Hurricane Maria - US, Puerto Rico, U.S. Virgin Island, Caribbean (2017)32
Hurricane Sandy, storm surge - US, Caribbean, Canada (2012)30.14
Hurricane Irma - US, Puerto Rico, U.S. Virgin Island, Caribbean (2017)30
Hurricane Harvey - US (2017)30
Hurricane Andrew, floods - US, Bahamas (1992)27.94
Terror attack on WTC, Pentagon, other buildings - US (2001)25.99
Northridge earthquake (Mw 6.7) - US (1994)25.29
Hurricane Ike, floods, damage to oil rigs - US, Caribbean, Gulf of Mexico (2008)23.05
Earthquake (Mw 6.1), aftershocks - New Zealand (2011)19.07
Hurricane Ivan; damage to oil rigs - US, Caribbean, Venezuela (2004)16.76
Heavy monsoon rains, extreme flooding - Thailand (2011)16.34
Hurricane Wilma, torrential rains, flooding - US, Mexico, Caribbean (2005)15.77
Hurricane Rita, floods, damage to oil rigs - US, Gulf of Mexico (2005)13.48
Drought in the Corn Belt - US (2012)11.74
Hurricane Charley - US, Caribbean, Gulf of Mexico (2004)10.24
Typhoon Mireille/No. 19 - Japan (1991)10.16
Hurricane Hugo - US, Caribbean (1989)9.04
Earthquake (Mw 8.8) triggers tsunami - Chile (2010)8.99
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The statistic presents the most costly insurance losses worldwide from 1970 to 2017. It was found that hurricane Katrina, hitting the United States and Gulf of Mexico in 2005, was the most expensive disaster since 1970, as it incurred insured losses amounting to approximately 82.39 billion U.S. dollars.
Insuring against natural disasters

Insuring is the practice of transferring risk from one entity to another in exchange for payment. It is important, especially if one lives, owns property or a business in an area prone to natural disasters, to take out coverage for a range of storms, catastrophic events and natural disasters that could cause damage to real estate.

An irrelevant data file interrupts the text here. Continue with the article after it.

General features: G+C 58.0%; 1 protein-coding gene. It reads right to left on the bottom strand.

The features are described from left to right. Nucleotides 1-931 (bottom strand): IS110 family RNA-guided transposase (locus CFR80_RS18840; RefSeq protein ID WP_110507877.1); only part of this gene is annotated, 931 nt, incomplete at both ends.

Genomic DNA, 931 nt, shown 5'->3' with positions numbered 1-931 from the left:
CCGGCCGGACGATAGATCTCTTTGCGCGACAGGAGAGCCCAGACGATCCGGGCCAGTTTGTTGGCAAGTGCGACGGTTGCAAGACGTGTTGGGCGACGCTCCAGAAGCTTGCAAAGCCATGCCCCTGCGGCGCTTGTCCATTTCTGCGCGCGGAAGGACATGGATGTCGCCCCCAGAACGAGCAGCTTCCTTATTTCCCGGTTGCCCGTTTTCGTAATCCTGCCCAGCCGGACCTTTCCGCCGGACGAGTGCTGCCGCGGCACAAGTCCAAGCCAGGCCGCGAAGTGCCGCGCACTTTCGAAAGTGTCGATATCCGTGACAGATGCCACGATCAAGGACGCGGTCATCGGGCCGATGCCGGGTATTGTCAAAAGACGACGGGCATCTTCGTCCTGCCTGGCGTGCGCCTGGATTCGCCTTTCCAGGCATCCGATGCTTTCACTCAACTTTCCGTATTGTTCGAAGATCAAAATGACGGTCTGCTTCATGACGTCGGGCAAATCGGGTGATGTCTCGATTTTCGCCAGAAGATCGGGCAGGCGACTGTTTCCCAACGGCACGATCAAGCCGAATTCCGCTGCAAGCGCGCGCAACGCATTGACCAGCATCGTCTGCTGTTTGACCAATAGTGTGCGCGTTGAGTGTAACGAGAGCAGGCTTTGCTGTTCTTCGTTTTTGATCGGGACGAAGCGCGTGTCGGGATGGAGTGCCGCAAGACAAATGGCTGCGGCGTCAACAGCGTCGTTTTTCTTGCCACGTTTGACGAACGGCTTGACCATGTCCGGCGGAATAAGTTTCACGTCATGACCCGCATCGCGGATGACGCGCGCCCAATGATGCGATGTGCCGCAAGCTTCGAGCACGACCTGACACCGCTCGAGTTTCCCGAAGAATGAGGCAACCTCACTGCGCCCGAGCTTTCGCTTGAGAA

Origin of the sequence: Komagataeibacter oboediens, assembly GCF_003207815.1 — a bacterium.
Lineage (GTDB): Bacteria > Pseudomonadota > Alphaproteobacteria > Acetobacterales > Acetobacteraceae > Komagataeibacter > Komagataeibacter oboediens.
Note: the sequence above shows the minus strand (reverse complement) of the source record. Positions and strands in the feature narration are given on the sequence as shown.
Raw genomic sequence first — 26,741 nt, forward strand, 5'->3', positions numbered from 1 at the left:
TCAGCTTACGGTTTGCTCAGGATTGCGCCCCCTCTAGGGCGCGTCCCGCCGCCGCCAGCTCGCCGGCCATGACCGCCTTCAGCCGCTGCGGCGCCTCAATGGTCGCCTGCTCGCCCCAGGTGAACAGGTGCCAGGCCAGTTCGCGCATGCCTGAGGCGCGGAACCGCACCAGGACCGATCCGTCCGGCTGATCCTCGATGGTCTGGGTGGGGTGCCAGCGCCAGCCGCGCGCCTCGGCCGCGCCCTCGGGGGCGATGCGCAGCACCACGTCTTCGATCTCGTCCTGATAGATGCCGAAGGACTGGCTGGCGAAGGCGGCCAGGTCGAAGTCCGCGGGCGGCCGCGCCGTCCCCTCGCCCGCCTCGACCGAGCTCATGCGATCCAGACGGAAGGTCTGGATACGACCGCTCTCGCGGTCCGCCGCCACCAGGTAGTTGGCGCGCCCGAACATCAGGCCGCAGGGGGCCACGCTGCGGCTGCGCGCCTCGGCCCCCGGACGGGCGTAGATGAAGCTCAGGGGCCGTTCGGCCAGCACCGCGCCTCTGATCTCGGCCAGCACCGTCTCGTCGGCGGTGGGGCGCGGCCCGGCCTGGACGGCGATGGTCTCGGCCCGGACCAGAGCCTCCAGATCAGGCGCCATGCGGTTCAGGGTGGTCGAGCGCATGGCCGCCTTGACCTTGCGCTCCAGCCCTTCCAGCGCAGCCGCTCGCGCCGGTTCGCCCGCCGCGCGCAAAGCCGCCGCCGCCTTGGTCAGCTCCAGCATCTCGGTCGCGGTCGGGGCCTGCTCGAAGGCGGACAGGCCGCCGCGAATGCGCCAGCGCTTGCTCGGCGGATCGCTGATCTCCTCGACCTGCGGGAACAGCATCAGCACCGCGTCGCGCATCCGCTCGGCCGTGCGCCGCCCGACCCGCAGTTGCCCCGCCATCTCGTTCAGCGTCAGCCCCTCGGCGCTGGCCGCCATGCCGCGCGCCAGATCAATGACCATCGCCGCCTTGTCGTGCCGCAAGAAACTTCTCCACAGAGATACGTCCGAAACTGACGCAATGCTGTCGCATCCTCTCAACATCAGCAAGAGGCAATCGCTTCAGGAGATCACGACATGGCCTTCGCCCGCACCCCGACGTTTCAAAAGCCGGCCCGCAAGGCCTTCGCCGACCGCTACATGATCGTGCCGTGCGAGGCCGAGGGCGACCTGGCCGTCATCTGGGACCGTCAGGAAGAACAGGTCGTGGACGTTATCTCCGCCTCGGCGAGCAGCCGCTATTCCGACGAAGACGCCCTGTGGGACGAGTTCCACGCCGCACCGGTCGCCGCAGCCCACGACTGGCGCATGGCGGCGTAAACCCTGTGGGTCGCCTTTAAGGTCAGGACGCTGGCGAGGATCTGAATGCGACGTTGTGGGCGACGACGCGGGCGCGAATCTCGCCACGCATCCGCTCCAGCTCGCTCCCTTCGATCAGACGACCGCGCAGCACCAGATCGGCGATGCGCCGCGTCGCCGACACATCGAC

When considering this type of insurance it is important to ask a lot of the important questions up front. How long will it take for a claim to be settled for example, not all insurers settle claims with the same speed. Many also provide specific exclusions, be they for floods, earthquakes or other types of natural events. A detailed inspection of exclusions in a policy is important in order to find out which coverage is still needed. Obviously, the extent of coverage that one should take out is wholly dependant on the area in which one lives, in the United States, as well as in the rest of the world, there are low risk areas and there are high risk areas.

Despite this, no one can be sure where a natural disaster will occur and the severity of the destruction it could bring with it when it does, no one can stop natural disasters or the economic impact that they have but insurance helps to mitigate the loss caused by them.
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Release date
April 2018
Region
Worldwide
Survey time period
1970 to 2017
Supplementary notes
Property and business interruption, excluding liability and life insurance losses. U.S. natural catastrophe figures based on Property Claim Services, including National Flood Insurance Program losses.
Adjusted to 2017 U.S. dollars by Swiss Re.
Figures have been rounded.
Mw = moment magnitude scale.